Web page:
Frequently Asked Questions


Use the drop down menu below to view our frequently Asked Questions section. If you require further assistance, please contact the JTF-Bravo Public Affairs office at southcom.sotocano.jtfb-pao.mbx.jtf-b-public-affairs-office@mail.mil   

If you have a general military question, please refer to the Department of Defense Frequently Asked Questions page.


For consular information please visit the Embassy links below: 
U.S. Embassy in Honduras 
U.S. Embassy in Guatemala
U.S. Embassy in El Salvador
U.S. Embassy in Nicaragua
U.S. Embassy in Costa Rica
U.S Embassy in Belize
U.S. Embassy in Panama
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How can my country ask for JTF-Bravo’s help after a disaster?
The request for assistance from Joint Task Force-Bravo in the event of a major disaster must be submitted through U.S. government authorities. 

The process for JTF-Bravo to get involved is something like this: 

1. Disaster happens
2. Host nation responds
3. Host nation request assistance from international community
4. If the host nation is overwhelmed and has requested and will accept U.S. government help, the U.S. ambassador (U.S. Department of State) can validate the emergency by issuing a disaster declaration.
5. If a disaster declaration is issued, the U.S. Agency for International Development Office of U.S. Foreign Disaster Assistance will respond as the lead federal agency.
6. If further assistance is needed, the U.S. Department of State can request assistance from the Department of Defense.
7. If the Department of Defense approves the request for assistance, then the order is tasked to U.S. Southern Command who in turn tasks JTF-Bravo to respond.

JTF-Bravo has a limited ability to respond if lives are in danger, but unless there is an immediate need to save lives, JTF-Bravo cannot respond on its own if the proper requests have not been made through the U.S. government.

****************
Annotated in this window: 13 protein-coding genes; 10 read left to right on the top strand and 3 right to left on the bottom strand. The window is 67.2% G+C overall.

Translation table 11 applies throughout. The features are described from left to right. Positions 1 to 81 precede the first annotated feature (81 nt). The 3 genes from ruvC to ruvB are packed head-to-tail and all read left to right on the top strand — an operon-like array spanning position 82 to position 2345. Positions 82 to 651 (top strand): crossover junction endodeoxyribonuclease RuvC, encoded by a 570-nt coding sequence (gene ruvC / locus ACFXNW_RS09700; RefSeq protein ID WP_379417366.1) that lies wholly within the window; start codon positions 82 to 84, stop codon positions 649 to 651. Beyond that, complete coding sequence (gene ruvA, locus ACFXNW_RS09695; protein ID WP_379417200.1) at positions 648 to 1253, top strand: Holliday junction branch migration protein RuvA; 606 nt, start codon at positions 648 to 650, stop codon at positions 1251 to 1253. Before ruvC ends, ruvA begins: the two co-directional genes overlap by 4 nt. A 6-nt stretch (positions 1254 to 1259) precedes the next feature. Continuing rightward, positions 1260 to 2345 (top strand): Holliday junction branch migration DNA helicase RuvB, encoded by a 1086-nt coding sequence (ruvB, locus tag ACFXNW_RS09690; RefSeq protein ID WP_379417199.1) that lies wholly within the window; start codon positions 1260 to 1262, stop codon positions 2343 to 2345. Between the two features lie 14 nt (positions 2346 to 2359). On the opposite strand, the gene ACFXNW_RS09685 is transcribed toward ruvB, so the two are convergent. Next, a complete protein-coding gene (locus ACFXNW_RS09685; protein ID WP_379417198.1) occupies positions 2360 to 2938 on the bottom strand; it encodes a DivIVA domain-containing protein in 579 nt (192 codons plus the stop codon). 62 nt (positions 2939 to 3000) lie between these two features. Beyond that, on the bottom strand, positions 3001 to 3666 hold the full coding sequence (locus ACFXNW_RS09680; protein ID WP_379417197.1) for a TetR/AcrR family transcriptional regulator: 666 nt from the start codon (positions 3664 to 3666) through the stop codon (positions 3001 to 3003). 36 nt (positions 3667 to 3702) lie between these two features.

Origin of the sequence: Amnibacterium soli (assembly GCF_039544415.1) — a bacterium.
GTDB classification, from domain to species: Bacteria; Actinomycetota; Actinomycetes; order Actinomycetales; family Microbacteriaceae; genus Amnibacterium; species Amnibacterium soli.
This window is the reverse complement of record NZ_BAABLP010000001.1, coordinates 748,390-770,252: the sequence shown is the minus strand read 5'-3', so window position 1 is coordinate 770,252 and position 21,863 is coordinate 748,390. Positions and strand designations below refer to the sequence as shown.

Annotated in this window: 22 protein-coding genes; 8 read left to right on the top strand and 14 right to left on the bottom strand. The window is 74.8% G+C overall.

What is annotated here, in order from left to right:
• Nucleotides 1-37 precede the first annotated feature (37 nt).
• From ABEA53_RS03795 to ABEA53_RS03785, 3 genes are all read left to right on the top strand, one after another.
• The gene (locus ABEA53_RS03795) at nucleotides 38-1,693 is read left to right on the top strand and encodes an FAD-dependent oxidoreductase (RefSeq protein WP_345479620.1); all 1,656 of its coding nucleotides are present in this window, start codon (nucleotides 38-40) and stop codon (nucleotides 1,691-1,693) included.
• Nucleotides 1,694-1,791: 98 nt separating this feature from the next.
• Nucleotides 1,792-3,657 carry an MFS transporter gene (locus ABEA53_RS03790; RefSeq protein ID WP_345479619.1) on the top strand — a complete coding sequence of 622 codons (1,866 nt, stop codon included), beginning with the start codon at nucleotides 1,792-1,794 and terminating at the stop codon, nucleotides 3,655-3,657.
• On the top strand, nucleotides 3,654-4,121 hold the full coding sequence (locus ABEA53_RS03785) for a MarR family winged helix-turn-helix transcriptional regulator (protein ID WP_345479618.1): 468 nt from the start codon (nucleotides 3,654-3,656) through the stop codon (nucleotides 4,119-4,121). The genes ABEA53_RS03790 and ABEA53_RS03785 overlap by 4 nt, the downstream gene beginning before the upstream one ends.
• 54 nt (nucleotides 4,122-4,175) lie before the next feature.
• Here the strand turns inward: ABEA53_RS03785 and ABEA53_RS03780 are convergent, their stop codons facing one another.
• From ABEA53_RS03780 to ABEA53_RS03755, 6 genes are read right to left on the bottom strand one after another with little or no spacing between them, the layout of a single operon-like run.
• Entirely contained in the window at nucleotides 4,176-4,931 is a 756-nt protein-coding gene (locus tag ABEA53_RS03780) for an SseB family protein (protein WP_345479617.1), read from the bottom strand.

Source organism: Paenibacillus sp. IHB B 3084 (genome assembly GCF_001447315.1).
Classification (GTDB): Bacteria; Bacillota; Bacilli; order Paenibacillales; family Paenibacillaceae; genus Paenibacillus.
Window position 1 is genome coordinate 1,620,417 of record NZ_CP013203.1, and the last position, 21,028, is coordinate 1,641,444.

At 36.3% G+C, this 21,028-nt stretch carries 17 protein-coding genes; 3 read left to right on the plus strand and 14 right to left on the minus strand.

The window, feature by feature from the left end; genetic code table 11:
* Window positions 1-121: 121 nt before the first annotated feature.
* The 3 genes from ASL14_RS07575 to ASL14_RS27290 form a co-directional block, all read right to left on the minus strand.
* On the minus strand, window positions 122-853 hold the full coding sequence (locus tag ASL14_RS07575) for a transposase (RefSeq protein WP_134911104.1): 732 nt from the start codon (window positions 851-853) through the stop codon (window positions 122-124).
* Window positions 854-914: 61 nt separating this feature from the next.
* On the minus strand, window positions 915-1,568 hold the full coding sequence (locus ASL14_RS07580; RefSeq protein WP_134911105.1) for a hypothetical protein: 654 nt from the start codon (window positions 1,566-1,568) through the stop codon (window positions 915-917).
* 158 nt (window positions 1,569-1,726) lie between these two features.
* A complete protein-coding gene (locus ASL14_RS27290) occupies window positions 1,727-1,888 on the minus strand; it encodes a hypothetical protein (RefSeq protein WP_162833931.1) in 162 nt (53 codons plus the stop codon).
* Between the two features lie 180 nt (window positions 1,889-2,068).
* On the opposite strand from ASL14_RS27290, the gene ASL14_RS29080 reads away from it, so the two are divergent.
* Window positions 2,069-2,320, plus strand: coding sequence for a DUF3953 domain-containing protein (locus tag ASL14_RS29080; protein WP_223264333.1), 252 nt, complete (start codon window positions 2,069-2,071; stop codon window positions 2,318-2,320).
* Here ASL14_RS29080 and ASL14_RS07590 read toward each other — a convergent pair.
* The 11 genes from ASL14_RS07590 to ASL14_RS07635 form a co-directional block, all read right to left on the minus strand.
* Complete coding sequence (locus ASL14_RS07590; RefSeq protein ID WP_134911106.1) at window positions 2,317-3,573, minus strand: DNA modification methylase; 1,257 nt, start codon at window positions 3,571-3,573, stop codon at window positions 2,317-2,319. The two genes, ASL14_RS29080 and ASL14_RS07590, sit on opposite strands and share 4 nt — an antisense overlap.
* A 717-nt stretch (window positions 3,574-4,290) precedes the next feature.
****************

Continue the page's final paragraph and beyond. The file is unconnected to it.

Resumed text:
What is the difference between JTF-Bravo and Soto Cano?

Joint Task Force Bravo is a joint military unit comprised of approximately 600 U.S. Airmen, Soldier, Sailors and Marines and 600 U.S. and Honduran civilians.

JTF-Bravo operates on Soto Cano Air Base, located in Palmerola, Comayagua, central Honduras, which is a Honduran military installation and home to the Honduran Air Force Academy. 

As guests of the Honduran government, service members assigned to JTF-Bravo share Soto Cano Air Base with the Honduran Air Force and Army. Both Honduran and U.S. troops also live and work on the base.

What is the structure of JTF-Bravo?

JTF-Bravo is composed of approximately 600 U.S. military members from the Army, Air Force, Navy and Marine Corps. The U.S. forces on base are divided into various units, all of which support the JTF-Bravo commander. The units are the 1st Battalion, 228th Aviation Regiment; the 612th Air Base Squadron; Joint Security Forces; Army Forces Battalion and the Medical Element.

The 1-228th is an Army aviation unit that has both UH-60 Black Hawk and CH-47 Chinook helicopters. The unit flies missions supporting counter-narcotics operations, aero-medical evacuation and humanitarian assistance missions.

The 612th ABS is an Air Force unit responsible for maintenance and support of the airfield, which has the largest runway in Honduras. The 612th ABS shares air traffic control duties with Honduran authorities.

JSF is responsible for law enforcement, security and force protection for U.S. government personnel, facilities, equipment and resources on Soto Cano Air Base.

ARFOR conducts and supports humanitarian assistance; personnel recovery; counter narcotics training; and combined, joint and interagency operations and training such as airborne operations.

MEDEL provides health service and support for U.S. forces stationed at Soto Cano from basic to trauma care, and maintains a Mobile Surgical Team capable of conducting basic surgeries in remote conditions.